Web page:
Storm and Grace by Kathryn Heyman was a win from Allen & Unwin. It’s described as a literary thriller as a smitten Grace follows Storm to his Pacific Island. He teaches her to be a diver like him, but as Storm pushes Grace, she resists. What is she hiding?

(Not pictured – a copy of 4 3 2 1 by Paul Auster. Thanks Allen & Unwin!)

If you want to look at other books received, do visit the Mailbox Monday blog for links to everyone’s mailbox goodies.

It’s Monday! What are you reading? is hosted by Book Date. Click on the pictures to read more about the books.

What I Read Last Week:

What I’m Reading at the Moment:

Up Next:

City of Friends by Joanna Trollope

In brief: Stacey, Gaby, Melissa and Beth have been friends since their first economics class. On the day Stacey loses her job, the secrets and lies between the four begin to unravel.

The good: Each character is unique with a completely different set of problems.

The not-so-good: Stacey, you need to talk more!

Why I chose it: Have never read any of Joanna Trollope’s books before, so it’s high time I started. Many thanks to Pan Macmillan for the copy.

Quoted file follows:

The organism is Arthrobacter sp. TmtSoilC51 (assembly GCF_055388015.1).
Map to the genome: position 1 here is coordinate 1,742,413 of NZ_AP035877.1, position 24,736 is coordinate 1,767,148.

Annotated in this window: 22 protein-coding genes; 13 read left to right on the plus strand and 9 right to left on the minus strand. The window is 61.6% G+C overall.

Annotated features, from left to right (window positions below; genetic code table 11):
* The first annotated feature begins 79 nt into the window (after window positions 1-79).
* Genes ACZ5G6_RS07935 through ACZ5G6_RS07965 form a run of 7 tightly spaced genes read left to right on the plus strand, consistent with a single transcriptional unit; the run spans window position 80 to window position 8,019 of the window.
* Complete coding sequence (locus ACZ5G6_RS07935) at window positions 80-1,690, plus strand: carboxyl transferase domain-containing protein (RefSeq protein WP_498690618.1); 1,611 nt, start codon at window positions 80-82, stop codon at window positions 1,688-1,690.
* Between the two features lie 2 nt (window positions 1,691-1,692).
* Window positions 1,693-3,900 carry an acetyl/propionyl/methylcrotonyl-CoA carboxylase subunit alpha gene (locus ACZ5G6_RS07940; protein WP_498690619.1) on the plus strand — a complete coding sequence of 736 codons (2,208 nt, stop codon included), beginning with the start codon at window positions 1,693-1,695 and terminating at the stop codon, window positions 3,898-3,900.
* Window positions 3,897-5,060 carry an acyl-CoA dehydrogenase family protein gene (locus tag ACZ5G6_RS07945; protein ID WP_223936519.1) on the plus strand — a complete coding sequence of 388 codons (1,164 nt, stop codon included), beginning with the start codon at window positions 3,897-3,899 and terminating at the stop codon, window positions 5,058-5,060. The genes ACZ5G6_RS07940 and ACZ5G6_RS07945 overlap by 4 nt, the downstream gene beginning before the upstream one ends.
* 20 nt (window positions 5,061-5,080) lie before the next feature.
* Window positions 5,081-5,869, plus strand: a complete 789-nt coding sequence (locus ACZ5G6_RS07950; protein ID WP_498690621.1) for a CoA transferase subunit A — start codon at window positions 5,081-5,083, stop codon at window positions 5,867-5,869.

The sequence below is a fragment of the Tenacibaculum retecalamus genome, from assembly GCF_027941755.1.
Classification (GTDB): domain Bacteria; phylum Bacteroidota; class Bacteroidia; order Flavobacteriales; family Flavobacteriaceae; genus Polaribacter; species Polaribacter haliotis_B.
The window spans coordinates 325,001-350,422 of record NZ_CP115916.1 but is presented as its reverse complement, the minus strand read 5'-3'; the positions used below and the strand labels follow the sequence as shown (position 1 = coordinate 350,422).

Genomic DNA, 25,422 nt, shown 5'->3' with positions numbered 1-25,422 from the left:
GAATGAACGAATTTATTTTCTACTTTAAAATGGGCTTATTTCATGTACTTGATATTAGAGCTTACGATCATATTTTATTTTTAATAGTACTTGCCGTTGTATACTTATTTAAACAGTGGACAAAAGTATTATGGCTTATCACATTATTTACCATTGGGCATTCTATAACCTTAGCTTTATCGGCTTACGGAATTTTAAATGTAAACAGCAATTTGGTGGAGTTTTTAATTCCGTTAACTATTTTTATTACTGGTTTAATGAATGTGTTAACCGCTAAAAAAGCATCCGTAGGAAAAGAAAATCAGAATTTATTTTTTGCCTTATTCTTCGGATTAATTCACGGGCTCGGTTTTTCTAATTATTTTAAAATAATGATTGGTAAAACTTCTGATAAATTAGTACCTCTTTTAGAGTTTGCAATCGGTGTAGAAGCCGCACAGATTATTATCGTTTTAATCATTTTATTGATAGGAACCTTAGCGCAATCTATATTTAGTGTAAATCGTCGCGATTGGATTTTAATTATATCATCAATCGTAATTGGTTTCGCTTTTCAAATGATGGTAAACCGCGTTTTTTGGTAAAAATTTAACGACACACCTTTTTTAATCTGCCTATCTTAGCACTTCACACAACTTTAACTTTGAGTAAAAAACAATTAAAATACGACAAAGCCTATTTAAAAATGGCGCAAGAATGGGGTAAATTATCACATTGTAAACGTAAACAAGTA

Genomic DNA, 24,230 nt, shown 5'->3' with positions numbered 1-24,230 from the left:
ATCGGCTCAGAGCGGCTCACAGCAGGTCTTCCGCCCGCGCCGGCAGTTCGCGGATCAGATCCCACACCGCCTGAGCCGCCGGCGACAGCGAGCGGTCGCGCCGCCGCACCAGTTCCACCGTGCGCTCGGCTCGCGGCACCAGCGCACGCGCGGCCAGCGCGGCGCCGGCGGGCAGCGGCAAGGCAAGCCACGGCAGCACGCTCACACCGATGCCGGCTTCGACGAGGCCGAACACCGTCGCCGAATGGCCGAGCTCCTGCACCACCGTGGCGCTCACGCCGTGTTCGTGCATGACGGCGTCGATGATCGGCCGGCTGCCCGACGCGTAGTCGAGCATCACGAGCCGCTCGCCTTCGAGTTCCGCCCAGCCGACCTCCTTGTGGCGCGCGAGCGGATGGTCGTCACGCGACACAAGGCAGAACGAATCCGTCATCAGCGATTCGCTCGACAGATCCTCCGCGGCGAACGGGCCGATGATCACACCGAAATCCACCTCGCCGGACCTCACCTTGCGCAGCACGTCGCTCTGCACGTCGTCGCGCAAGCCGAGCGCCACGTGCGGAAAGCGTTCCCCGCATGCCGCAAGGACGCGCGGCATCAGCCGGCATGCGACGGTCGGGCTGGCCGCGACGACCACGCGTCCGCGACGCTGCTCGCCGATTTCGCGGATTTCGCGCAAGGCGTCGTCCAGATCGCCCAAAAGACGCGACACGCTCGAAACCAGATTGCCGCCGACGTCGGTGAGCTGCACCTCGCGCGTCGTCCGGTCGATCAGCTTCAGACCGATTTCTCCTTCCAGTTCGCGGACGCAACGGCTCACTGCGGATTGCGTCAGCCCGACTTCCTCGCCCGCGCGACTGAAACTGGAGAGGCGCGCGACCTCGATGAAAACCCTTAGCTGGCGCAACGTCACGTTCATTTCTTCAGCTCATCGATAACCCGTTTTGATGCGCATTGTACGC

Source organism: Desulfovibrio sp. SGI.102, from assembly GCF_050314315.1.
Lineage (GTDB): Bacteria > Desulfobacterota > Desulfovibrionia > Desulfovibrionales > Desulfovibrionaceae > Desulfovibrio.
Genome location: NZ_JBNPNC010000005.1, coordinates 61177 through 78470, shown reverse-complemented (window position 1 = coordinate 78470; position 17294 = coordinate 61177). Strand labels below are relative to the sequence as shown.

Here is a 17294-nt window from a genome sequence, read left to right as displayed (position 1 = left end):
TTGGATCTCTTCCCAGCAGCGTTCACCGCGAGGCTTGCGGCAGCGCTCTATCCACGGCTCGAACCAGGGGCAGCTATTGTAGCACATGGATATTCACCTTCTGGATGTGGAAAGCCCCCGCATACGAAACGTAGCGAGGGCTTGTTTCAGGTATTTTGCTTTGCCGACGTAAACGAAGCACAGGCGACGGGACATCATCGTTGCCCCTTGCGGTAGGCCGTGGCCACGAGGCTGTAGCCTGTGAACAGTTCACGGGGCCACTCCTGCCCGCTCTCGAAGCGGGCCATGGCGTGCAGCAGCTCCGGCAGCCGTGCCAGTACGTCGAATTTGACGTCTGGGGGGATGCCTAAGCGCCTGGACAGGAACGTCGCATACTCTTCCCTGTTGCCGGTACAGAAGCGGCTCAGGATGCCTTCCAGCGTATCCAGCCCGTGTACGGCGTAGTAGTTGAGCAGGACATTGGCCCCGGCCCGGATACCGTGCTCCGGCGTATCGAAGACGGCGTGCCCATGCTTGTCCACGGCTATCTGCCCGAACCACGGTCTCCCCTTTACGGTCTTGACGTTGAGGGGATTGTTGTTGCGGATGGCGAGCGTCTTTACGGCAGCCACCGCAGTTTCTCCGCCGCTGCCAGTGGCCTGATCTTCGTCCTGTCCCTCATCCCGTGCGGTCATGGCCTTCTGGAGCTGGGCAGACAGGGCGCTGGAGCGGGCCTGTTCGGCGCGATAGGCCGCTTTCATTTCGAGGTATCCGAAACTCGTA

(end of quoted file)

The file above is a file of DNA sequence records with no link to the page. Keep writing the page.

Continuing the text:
Year: 2017

Pages: 329

Publisher: Pan Macmillan

Setting: London

My rating: 8.5 out of 10

Confession time: I’ve never read a Joanna Trollope book before City of Friends. Why? I don’t know really. I could make a lot of excuses but the truth is I’ve never really gotten around to it – it’s too hard to go to the library, the local bookshop closed down…then it’s all too late. In a way, City of Friends explores that notion – letting something slide until it’s too difficult, then nearly impossible. But the stakes are much higher here as it’s about secrets within friendships and family.

The story opens dramatically with Stacey losing her job, very suspiciously after she’s asked to work from home some days to look after her mum who has dementia. After her boss says no, he then casually mentions that she’s superfluous to the team and he was going to make her redundant anyway. This really got me simmering, the casual sexism and the fact that it’s pretty much against equal opportunity laws. The explosive start develops into a theme – can women have it all (family and work life)? What are the barriers that women face when they try to do that? Is it so wrong for a woman to say she loves her work before her family? These ideas are what hooked me into City of Friends. It’s a bold investigation into the life of a career woman.